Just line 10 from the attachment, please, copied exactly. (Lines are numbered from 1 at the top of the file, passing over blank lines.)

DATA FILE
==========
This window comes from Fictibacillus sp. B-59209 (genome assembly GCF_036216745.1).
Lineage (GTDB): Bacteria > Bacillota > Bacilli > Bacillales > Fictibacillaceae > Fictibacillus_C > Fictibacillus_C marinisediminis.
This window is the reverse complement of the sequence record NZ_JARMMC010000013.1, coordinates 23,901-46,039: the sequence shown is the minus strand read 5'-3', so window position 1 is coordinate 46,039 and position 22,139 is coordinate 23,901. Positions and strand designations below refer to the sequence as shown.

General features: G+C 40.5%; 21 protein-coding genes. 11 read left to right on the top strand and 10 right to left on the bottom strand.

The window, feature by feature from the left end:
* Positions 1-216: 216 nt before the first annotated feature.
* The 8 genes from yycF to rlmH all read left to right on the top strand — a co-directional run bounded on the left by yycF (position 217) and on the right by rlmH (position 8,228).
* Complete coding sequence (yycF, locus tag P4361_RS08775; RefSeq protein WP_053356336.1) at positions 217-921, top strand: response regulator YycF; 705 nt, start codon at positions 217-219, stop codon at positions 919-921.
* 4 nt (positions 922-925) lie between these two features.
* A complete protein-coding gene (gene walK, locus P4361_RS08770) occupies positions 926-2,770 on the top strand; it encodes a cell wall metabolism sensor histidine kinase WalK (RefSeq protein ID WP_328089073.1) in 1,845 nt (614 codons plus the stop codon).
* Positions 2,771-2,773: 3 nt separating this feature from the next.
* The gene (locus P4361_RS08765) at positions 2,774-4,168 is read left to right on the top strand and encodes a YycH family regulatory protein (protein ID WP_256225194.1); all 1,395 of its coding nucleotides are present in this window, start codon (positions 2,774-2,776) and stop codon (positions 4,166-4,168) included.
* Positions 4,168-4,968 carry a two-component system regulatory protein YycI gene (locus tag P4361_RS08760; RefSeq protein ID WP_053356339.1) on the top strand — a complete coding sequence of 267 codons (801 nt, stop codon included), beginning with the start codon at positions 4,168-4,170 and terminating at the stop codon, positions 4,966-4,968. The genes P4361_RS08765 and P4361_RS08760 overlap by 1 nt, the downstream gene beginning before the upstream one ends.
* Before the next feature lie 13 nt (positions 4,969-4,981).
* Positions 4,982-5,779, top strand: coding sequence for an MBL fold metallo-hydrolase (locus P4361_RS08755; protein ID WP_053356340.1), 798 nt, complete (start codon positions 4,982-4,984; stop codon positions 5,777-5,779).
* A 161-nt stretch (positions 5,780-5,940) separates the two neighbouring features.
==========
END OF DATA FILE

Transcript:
* A complete protein-coding gene (gene walK, locus P4361_RS08770) occupies positions 926-2,770 on the top strand; it encodes a cell wall metabolism sensor histidine kinase WalK (RefSeq protein ID WP_328089073.1) in 1,845 nt (614 codons plus the stop codon).